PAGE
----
Court of Appeals of Ohio, Twelfth District, Butler
CRIMINAL APPEAL FROM BUTLER COUNTY COURT OF COMMON PLEAS Case
Michael T. Gmoser, Butler County Prosecuting Attorney, Willa
Concannon, Government Services Center, for appellee
Christopher Paul Frederick, for appellant
1} Appellant, John J. Hutchinson, appeals the
decision of the Butler County Court of Common Pleas
sentencing him to serve 17 months in prison after he pled
guilty to one count of assault of a peace officer. For the
reasons outlined below, we affirm the trial court's
2} On August 3, 2018, Hutchinson pled guilty to one
count of assault of a peace officer. The charges arose after
Hutchinson elbowed and repeatedly punched a police officer in
the face during an altercation at a public utilities'
office in the presence of both his fiancé and his
young child. After engaging Hutchinson in the necessary plea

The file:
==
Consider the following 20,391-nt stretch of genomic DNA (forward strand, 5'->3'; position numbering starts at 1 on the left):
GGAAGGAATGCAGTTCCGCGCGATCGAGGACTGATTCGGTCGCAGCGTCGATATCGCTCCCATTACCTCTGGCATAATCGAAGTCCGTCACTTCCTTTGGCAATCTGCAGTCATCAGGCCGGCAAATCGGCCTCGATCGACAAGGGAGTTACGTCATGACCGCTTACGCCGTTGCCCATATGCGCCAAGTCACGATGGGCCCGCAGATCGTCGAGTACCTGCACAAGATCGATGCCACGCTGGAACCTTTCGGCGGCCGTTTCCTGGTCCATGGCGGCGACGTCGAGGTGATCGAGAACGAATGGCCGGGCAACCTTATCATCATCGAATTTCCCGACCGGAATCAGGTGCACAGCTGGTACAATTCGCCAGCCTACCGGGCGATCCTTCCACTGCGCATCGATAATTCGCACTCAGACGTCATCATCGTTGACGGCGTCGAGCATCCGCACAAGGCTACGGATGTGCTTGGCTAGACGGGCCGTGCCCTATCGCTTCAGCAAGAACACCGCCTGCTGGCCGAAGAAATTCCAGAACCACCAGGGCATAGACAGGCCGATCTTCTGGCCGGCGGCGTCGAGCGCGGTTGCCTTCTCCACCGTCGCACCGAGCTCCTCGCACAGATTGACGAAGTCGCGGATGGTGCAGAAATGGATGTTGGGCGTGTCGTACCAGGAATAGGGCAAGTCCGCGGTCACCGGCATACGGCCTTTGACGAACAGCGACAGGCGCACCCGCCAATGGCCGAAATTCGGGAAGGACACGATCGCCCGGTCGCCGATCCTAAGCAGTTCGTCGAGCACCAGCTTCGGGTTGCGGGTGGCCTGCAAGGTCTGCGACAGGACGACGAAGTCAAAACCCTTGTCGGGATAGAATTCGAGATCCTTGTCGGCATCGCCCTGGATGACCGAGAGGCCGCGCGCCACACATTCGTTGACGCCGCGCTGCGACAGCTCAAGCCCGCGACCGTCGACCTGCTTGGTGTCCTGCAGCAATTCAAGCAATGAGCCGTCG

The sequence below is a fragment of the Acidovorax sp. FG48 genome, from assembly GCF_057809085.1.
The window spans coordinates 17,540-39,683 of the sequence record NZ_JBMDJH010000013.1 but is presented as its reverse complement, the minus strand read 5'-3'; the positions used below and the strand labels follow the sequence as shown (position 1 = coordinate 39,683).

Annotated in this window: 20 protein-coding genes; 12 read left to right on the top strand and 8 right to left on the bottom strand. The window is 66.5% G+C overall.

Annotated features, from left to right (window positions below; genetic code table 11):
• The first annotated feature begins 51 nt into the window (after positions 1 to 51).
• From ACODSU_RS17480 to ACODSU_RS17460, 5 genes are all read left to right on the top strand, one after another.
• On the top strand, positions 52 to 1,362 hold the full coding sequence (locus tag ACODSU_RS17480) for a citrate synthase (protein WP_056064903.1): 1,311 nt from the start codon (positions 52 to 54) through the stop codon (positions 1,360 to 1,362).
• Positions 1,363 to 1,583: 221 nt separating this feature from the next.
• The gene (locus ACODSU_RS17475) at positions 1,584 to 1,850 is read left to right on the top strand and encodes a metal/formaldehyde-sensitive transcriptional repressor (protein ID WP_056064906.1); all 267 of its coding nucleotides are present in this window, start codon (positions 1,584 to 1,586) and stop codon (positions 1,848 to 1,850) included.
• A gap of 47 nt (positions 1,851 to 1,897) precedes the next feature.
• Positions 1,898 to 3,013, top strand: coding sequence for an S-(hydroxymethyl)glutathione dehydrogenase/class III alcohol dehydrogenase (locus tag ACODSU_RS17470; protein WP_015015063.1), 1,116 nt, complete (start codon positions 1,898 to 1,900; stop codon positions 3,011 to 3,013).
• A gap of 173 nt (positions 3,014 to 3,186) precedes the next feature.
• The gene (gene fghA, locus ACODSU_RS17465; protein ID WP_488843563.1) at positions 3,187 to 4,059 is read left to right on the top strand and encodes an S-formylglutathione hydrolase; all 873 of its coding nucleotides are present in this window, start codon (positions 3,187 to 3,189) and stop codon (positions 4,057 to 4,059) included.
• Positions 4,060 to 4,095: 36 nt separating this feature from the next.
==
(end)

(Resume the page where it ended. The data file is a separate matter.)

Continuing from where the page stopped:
colloquy, the trial court accepted Hutchinson's guilty
plea. Upon accepting Hutchinson's guilty plea, the trial
court then sentenced Hutchinson to serve 17 months in prison
with 152 days of jail-time credit. The trial court also
ordered Hutchinson to pay a fine of $500 and notified
Hutchinson he would subject to an optional postrelease
control term of up to three years upon his release from
3} Hutchinson now appeals the trial court's
sentencing decision, raising the following single assignment
of error for review.
4} THE TRIAL COURT COMMITTED ERROR WHEN IT SENTENCED
MR. HUTCHINSON TO A TERM OF 17 MONTHS IN ODRC.
5} In his single assignment of error, Hutchinson
argues the trial court erred by sentencing him to serve 17
months in prison. We disagree.
6} As with all felony sentences, we review the trial
court's sentencing decision under the standard of review
set forth in R.C. 2953.08(G)(2). State v. Marcum,
146 Ohio St.3d 516, 2016-Ohio-1002, ¶ 1. Pursuant to
that statute, this court may modify or vacate a sentence only
if, by clear and convincing evidence, "the record does
not support the trial court's findings under relevant
statutes or that the sentence is otherwise contrary to
law." State v. Harp, 12th Dist. Clermont No.
CA2015-12-096, 2016-Ohio-4921, ¶ 7. A sentence is not
clearly and convincingly contrary to law where the trial